Life as a lifeguard may not be as dramatic as what one may see on Baywatch, but patrolling the beaches of Sentosa is still serious business, as David Hui can attest.

“What you see on Baywatch is very different from what happens in real life. Sometimes, the casualty doesn’t even get to call for help; you just see some splashing in the distance. As lifeguards, we’ve been trained to pick up signs of a swimmer in distress.

I once had to paddle out of the swimming lagoon to rescue two kids on a kayak who were stranded beyond the designated safe zone. We didn’t know if they could swim, but they were struggling in the middle of the channel because of the strong current. Thankfully, they didn’t jump off their kayak.

I tied the kayak to the tail of my surfboard and paddled us back. As a responder, you will experience an adrenaline rush; but, you need to remember to be calm and have a clear mind. Only then can you take the best course of action.

I can’t remember exactly what happened afterwards, but I think their parents thanked us feverishly. It’s the most beautiful thing when strangers thank you and acknowledge the good work you’ve done. But it’s okay if they don’t. The bottom line is, everyone is safe.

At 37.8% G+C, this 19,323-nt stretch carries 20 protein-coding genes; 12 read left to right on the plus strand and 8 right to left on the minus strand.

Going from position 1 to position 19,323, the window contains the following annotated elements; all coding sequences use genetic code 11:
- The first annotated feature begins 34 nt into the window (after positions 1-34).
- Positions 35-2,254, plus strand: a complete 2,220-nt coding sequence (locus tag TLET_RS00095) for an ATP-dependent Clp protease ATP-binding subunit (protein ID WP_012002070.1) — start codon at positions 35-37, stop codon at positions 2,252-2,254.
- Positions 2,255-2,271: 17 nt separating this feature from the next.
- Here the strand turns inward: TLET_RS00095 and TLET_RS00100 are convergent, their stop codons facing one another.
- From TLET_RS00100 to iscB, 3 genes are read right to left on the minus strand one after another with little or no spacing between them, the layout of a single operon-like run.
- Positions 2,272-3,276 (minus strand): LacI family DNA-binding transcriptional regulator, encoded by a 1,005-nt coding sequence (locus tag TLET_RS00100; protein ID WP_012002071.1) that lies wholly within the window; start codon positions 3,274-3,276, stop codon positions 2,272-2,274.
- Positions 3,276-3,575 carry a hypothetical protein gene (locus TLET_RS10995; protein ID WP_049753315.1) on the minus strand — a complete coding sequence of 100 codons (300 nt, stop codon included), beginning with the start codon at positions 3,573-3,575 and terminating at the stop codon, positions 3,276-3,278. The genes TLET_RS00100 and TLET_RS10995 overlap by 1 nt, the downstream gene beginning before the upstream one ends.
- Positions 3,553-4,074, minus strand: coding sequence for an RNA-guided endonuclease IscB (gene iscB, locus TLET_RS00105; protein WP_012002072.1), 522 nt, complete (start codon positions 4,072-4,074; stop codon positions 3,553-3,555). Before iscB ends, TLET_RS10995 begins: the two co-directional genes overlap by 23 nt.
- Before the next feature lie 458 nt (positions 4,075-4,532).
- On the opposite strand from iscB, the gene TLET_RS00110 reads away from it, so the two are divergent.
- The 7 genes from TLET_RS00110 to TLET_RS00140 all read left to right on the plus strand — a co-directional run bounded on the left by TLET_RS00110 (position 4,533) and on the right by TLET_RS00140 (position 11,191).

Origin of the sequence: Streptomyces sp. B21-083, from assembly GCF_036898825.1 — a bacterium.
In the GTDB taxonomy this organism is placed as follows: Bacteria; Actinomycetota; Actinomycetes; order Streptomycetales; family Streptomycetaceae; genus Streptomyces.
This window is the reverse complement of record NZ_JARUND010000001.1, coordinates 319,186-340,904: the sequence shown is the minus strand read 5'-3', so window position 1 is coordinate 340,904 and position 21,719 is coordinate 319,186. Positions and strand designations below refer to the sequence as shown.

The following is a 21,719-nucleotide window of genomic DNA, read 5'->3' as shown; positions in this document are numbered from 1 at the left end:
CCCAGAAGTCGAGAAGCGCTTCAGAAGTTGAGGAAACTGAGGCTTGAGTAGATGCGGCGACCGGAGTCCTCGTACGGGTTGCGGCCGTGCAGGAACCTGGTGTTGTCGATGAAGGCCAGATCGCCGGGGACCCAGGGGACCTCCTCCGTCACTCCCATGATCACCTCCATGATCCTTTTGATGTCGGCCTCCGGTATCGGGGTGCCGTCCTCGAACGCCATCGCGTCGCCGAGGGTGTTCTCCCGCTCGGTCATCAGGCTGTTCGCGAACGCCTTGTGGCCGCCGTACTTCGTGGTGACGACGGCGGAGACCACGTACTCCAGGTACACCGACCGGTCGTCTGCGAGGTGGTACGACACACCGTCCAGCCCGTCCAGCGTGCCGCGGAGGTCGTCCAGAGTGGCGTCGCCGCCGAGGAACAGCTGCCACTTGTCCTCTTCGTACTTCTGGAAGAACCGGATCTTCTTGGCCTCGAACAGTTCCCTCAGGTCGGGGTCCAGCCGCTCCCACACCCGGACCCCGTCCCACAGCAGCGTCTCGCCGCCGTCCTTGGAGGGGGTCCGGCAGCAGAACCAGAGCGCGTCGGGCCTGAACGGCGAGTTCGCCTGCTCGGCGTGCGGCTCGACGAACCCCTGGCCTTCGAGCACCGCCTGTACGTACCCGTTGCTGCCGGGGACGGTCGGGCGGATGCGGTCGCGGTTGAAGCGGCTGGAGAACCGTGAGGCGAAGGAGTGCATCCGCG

I’ve been a Beach Patrol Officer at Sentosa for 25 years. I can’t deny that I love the sea, but I actually worked part-time as a lifeguard at a swimming pool when I started out. So when I made the transition to open waters, I was shocked at how much I still had to learn.

Depending on the complication, every rescue situation is different. The challenges came in the form of how big, small, sober or intoxicated the casualty is. Is the person struggling? We trained for different scenarios so that we can safely bring people back to land.

To do this job, physical fitness is of paramount importance. Your body has to be sound, and your mind needs to be sharp. Getting the job done is one thing, but getting the job done effectively is another thing. So we’re motivated in our training and continually refine our skills.

Management has been very supportive in that sense. They’ve provided us with anything that helps improve and maintain our health and fitness. We have a gym in the garage. I have a gym membership outside as well, and I work out whenever I can.

I’m 55 this year. Your body does take longer to recover as you grow older, but I’m glad that I can still keep up with the younger ones, even at this age. It’s a blessing to still have my health and continue doing this job.

I do have younger teammates who’ve told me I’m a role model to them. To get their acknowledgement – their endorsement – means I’m doing my job well. Their compliments give me a real boost to keep going.

Do I love my job? Yes, I do love working at Sentosa. We have very long beaches and safe roads. So many triathletes train here, and I recently realised what a blessing it is to access these facilities and perks.

There are many places of interest in Singapore, but the island has such magnetism for locals and overseas guests. I hope to see (overseas) tourists return. And they won’t have to worry because the beach patrol officers will be there should there be any emergencies.” – David, 55

Interview by: Arman Shah


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